Sunday, October 14, 2007

The search for galleries

I took Matthias to the airport this morning (at 5:40 am!). He is on his way to Louisville, to begin his training with UPS. It is exciting! Waking up so early has thrown off my usual patterns, and consequently, I haven't gotten much done today. I will feel good about posting in my blog.

I have been meaning to get into the studio all day, and still haven't done it. It is the coldest room in the house, it seems. It is pretty warm outside, and in the rest of the house, but when I walk into the studio, I can feel a definite drop in temperature. I have a severe aversion to cold, and I know this is a problem I need to solve very soon. I know it will be much warmer here in Joshua Tree this winter than in Salida, where we came from, but I did not move here to be cold! So I will have to find a way to warm up my studio for the winter, so that I won't have another excuse to not be in the studio.

You would think, as a full time artist, that I would paint all the time. It is amazing how difficult it can actually be, to paint all the time. I know I will never be one of those "painting a day" painters. I don't find it interesting, nor do I think it is good for my creative self. I need a lot less structure in my life, in order to tap into the creative strengths within. I do hope to develop a better routine for more consistent painting. I am not too worried about it right now. Everything in our lives has just gone through radical change, and I have moved enough times to know that it takes a while to settle in. I am going to give myself a couple more weeks, but then I plan on developing a consistent schedule for painting.

One thing I have noticed is that it is easier for me to paint when Matthias is out of town. When he is home, he completely disrupts my patterns. He doesn't intentionally do it, but it happens every time he comes home. I do think that if I set a schedule for myself even when he is home, I will be able to stay within my schedule, and still give him the time and attention he deserves. So this is something I am going to work on.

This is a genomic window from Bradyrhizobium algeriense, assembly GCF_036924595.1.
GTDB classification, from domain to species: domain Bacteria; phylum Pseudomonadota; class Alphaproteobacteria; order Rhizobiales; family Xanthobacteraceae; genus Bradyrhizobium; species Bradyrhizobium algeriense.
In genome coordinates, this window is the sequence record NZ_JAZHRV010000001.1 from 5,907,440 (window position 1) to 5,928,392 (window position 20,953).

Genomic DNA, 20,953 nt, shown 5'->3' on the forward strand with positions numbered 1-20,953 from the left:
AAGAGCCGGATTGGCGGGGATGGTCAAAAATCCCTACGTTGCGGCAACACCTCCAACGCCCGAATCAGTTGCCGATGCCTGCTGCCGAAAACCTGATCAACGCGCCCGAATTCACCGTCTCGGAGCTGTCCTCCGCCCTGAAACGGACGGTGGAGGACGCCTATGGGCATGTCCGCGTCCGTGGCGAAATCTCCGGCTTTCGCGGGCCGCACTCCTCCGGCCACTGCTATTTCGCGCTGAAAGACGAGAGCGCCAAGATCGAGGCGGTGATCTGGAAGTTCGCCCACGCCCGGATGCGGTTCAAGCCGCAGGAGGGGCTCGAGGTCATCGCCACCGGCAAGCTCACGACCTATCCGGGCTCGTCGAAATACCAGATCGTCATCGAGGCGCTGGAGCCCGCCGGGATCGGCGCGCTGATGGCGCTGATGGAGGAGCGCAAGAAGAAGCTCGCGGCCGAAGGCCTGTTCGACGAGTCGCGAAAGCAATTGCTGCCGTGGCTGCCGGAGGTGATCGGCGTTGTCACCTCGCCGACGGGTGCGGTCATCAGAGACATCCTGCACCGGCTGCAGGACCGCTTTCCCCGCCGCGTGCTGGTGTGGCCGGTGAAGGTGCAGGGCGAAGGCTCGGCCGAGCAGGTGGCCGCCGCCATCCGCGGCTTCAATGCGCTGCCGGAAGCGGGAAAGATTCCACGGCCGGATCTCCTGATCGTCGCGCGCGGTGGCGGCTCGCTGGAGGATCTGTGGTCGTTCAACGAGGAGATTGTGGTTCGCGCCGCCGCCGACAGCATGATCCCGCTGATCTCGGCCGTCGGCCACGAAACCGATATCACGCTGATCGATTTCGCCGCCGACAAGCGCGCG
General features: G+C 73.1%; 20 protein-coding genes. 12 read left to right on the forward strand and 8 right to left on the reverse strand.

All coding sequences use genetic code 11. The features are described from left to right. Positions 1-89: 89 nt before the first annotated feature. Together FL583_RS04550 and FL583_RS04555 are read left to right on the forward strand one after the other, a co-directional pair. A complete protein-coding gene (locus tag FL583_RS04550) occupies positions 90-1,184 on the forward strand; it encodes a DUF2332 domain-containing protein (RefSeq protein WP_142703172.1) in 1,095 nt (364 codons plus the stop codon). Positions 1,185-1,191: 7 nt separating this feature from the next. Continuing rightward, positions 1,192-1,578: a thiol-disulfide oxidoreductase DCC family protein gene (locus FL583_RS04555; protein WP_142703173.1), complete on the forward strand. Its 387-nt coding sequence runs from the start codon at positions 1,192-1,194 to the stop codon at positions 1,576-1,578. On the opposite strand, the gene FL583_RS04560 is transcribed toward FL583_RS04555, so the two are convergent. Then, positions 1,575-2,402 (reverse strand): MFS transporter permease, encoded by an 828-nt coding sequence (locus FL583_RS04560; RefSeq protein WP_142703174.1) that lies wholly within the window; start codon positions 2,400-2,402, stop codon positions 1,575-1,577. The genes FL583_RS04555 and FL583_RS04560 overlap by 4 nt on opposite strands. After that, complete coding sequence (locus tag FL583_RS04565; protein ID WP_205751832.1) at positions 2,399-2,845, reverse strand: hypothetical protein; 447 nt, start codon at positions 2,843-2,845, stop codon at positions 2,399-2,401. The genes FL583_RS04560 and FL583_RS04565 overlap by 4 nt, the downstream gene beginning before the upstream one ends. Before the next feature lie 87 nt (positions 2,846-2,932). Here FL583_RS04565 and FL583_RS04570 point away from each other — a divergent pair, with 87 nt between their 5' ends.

Part of not painting much lately is also due to the fact that I have been spending a lot more time on the business end of being an artist. Art does NOT sell itself, I don't care what anyone says. You have to spend time to get it out there, where it can be seen. You have to learn to talk about it. I am hoping to make the transition from gallery owner/artist to just artist, and so I have been putting together materials to take to galleries, so they can see what I do. I have been visiting nearby galleries, to find one where I think my art would fit. I am also meeting people in galleries, in order to discover gallery owners I can talk to.

I have learned that it is good, as an artist, to be picky about which gallery to put my art in. You want to find a gallery where you can talk to the gallery owner or manager. If you don't have a certain rapport with the people at the gallery, how can you work with them? It is important to establish a certain amount of trust. After all, most galleries don't buy the work outright from the artist. It is almost always consignment these days. So that means, as an artist, I am leaving my artwork with them. I have to feel good about this gallery, this person, in order to do that. Sure, you do sign a contract with a gallery, and have them sign a consignment agreement, but a piece of paper will only do so much for you. I have to trust that they like my work enough to be able to sell it. It doesn't do me any good to have my art in a gallery if it isn't selling. I have to also know that they are going to put the work OUT - preferably ON THE WALL - where it can be seen. You might think these things are all a given, when you enter into an agreement with a gallery, but I have learned not to assume anything. It is better to talk it all out, find out what to expect from the gallery, and what they expect of you, as an artist. A good friend of mine in Hawaii who is an established artist told me once that the artist/gallery relationship is very similar to a marriage. I now believe that is absolutely true. You must communicate! It should be a win-win situation. If they are excited about your work, they will be able to sell it, and then everyone wins. You must be pretty picky, too. After all, this is your work, that you have put your heart and soul into. Why would you leave it with just anyone?